Indefinite Detention is Morally Unjust

This weeks food for thought focuses on the merge of sovereignty and govern mentality and the on concept of counter- law or laws that are against the law.  When defining counter-law it is said to be the laws that oppose and mitigate the effects of by contrary action.

The theorization of the Kingston Immigration Holding Centre presented by Larsen and Piche differs from Agamben’s theorization. Larsen and Piche believe that these new holding facilities, or camps, are “the product of a series of decisions designed to functionally blur the spaces of the camp and the prison while maintaining their technical distinction.” Larsen and Piche are against the notion of security certificates which is a mechanism in which the Government can detain and deport foreigners and all other non-Canadian citizens back to there home town. Larsen and Piche believe that “In at least one respect, prisons are like superheroes: you can learn a lot about their purpose, character, and abilities by figuring out their ‘origin stories.’” With that being said, Larsen and Piche have strong views within there ideal institutionalization. They believe that the primary focus the exceptional practices and organizational mandates.

In Agamben’s theorization of camp it was seen more as a refugee camp, it wasn’t just. People are treated as slaves.

In my opinion I believe that indefinite detention in Canada is unjust and wrong for that natter. I understand there are national security precautions that the Government must seize, but to hold one of his or her rights because of “liabilities/concerns” is not right. When non-citizens are detained against no alleged crime and are being detained for no apparent reason it takes away from what Canada promotes on democracy and human rights. However, I also believe if they have committed a crime or have done wrong they should be able to take it to court/ trial. To hold someone against their rights it’s morally unjust and something the Canadian democracy and human rights are not about.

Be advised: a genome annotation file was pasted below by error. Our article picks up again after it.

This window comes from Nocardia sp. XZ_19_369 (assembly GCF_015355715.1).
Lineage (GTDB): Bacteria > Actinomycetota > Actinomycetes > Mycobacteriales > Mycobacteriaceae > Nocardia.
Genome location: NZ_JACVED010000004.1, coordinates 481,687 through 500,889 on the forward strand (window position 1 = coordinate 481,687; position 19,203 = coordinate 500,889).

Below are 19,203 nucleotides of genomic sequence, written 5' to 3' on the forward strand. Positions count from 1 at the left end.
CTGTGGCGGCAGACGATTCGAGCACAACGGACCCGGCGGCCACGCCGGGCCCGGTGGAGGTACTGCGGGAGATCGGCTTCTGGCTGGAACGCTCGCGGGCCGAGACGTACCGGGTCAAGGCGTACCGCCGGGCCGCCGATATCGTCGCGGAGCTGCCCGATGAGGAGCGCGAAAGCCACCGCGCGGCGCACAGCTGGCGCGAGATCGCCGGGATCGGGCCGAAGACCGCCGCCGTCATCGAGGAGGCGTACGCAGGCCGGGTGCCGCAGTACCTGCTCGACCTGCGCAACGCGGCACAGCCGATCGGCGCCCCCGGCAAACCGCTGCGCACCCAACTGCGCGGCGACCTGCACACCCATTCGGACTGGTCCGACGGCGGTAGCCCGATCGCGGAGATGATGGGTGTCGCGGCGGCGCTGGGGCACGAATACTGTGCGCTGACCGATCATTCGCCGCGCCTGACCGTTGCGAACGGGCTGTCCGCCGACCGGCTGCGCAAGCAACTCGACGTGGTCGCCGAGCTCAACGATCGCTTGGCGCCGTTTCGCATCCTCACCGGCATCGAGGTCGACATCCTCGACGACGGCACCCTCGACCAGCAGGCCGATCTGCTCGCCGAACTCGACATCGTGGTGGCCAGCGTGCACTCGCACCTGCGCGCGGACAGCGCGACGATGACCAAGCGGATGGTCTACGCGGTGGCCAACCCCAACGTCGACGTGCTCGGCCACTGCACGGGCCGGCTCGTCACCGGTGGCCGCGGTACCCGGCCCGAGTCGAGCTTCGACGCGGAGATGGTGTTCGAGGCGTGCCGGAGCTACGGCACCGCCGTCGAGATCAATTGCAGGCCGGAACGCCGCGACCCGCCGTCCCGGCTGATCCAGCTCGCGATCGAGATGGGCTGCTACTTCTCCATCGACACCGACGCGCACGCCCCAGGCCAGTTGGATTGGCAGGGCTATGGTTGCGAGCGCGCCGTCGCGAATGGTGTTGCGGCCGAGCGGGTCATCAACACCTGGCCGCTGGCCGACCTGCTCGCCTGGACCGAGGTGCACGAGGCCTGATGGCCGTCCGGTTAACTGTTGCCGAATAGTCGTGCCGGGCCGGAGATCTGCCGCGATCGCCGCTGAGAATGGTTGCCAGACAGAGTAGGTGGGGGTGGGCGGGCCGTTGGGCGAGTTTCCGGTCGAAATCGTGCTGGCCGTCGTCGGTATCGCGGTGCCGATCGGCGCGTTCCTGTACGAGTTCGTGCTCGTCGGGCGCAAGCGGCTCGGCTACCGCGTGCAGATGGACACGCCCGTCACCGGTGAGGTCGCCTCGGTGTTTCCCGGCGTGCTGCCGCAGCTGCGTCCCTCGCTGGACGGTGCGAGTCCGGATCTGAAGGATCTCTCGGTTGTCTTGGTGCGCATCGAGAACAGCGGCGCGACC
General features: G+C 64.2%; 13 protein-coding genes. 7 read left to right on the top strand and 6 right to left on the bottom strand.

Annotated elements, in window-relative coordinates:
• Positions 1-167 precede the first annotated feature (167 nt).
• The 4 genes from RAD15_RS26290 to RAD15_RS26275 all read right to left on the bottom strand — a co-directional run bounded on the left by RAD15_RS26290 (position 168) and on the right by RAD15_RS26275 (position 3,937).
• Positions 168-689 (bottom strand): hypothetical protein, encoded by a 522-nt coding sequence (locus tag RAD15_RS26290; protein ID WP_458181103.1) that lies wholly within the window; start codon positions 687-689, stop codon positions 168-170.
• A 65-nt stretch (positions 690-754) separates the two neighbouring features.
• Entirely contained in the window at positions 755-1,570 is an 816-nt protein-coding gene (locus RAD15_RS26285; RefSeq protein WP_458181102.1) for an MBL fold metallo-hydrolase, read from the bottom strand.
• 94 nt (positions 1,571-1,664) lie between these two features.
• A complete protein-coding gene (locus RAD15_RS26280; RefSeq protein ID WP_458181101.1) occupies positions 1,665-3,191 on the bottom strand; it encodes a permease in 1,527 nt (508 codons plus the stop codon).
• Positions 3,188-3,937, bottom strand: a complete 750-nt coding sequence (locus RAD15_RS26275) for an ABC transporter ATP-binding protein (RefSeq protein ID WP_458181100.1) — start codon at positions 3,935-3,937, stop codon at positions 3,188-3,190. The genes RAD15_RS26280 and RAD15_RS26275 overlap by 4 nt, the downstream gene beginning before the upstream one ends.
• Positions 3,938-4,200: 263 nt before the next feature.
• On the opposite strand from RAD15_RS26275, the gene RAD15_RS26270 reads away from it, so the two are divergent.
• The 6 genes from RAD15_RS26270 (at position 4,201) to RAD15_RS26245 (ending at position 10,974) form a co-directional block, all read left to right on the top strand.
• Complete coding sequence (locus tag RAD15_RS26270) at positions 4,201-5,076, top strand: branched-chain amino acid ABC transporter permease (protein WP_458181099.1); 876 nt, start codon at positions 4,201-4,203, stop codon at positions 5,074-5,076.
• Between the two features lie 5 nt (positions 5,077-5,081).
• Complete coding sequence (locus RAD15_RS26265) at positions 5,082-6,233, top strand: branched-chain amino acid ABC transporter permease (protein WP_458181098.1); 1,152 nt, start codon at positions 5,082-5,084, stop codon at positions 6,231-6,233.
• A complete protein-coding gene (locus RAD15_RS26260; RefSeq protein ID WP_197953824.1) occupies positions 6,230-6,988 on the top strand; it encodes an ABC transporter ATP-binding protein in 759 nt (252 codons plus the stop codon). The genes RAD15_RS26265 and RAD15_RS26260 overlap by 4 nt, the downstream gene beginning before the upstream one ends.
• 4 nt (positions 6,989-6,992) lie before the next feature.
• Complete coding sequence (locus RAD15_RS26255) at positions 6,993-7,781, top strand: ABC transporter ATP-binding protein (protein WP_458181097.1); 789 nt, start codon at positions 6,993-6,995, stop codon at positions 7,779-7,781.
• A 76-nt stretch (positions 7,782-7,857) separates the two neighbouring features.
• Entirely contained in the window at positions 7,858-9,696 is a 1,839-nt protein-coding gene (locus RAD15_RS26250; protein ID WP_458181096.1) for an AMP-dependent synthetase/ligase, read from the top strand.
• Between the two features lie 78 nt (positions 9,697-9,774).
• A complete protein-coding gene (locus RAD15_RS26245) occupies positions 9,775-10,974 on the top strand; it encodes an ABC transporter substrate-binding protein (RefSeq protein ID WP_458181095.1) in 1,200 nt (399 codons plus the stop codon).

References:

– Pavlich, G. (2011). Law & Society Redefined. Don Mills, Ontario: Oxford University Press.

– Larsen, M. and Justin Piché. Exceptional State, Pragmatic Bureaucracy, and Indefinite Detention: The Case of the Kingston Immigration Holding Centre.

Advertisements

1 Comment

Filed under Musing

One response to “Indefinite Detention is Morally Unjust

  1. I do not understand what you mean by “When defining counter-law it is said to be the laws that oppose and mitigate the effects of by contrary action.”

    Could you elaborate?

    This, also is difficult to parse:

    “Larsen and Piche believe that “In at least one respect, prisons are like superheroes: you can learn a lot about their purpose, character, and abilities by figuring out their ‘origin stories.’” With that being said, Larsen and Piche have strong views within there ideal institutionalization. They believe that the primary focus the exceptional practices and organizational mandates.”

    The quote you open with is not from the CJLS article, but from my Prism article written on the occasion of the closure of the KIHC. The quote is meant to emphasize the importance of exploring the history of a structure or practice, in order to make sense of its legal character.

    Generally, this post would benefit from expansion and clarification.